The New GM

12/22/2015 7:00 am EST

Focus: STOCKS

Our latest Focus Stock—the largest US producer of cars and trucks—carries S&P Capital IQ's highest investment recommendation of 5-Stars or strong buy, asserts Efraim Levy, S&P Capital IQ analyst in S&P's The Outlook.

General Motors (GM) will generate about $147 billion in revenues in 2015 and $149 billion in 2016.

Our recommendation is based on our expectations GM will benefit from rising global vehicle demand led by growth in the US and China, improvement in Europe, and a supportive balance sheet.

Detroit-based General Motors entered and exited bankruptcy protection in 2009 and emerged financially and culturally stronger from it, in our view.

We think the new GM is more customer-centric, focused on the long-term, somewhat less bureaucratic (although we feel there's still room for improvement), and more disciplined in pricing and incentives than the old GM.

The company is taking advantage of its rejuvenated and more appealing vehicle offerings, in our view, amid a rising US and global market. In addition, it is investing in alternate propulsion vehicles and autonomous driving vehicles.

S&P Capital IQ Equity Research forecasts that US new light vehicle sales volume will rise 5.9% to 17.4 million units in 2015—a new industry record—and peak at 17.6 million in 2016.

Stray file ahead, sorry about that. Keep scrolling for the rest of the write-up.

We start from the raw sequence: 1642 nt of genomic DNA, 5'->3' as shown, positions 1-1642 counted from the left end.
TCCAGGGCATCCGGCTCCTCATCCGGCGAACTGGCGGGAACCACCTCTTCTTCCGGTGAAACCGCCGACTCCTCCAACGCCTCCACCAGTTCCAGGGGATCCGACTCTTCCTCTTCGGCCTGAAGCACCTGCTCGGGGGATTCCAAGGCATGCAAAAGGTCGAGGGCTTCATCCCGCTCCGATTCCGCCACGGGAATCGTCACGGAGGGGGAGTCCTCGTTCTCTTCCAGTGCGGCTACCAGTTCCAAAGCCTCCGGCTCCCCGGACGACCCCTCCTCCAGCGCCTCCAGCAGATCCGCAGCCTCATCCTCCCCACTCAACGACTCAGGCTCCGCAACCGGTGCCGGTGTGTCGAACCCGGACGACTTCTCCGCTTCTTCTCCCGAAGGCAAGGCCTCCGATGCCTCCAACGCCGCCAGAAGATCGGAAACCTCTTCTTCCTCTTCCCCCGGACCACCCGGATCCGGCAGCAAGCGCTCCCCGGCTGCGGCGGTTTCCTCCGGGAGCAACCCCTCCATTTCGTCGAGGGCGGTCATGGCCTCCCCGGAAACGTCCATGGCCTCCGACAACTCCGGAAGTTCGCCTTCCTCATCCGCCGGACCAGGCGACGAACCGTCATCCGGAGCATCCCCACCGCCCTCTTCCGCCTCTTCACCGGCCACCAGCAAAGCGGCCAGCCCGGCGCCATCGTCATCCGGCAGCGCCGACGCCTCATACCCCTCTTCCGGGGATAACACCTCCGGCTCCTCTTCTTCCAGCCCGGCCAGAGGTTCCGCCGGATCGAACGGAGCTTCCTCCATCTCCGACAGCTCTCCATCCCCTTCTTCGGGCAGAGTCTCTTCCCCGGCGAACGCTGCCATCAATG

We see profit margins in 2015 benefiting from improved volume, an improved sales mix, and a reduction in prelaunch costs. Restructuring and recall-related expenses should be lower.

Combined with a reduced and more flexible cost structure, these factors position GM for sharply higher profits in 2015.

North America profits with its rich mix of trucks and strong volume should be the biggest profit contributor. Average transaction prices have been rising and companies—including GM—have been fairly disciplined with incentive spending.

We consider the balance sheet to be sufficiently strong to maintain its dividend while supporting product investment throughout the business cycle and cash claims such as unfunded pension obligations.

At September 30, the company had automotive cash and marketable securities of $23.5 billion. We expect more than $5 billion in buybacks in 2015 to be accretive to EPS this year and to EPS in the following year.

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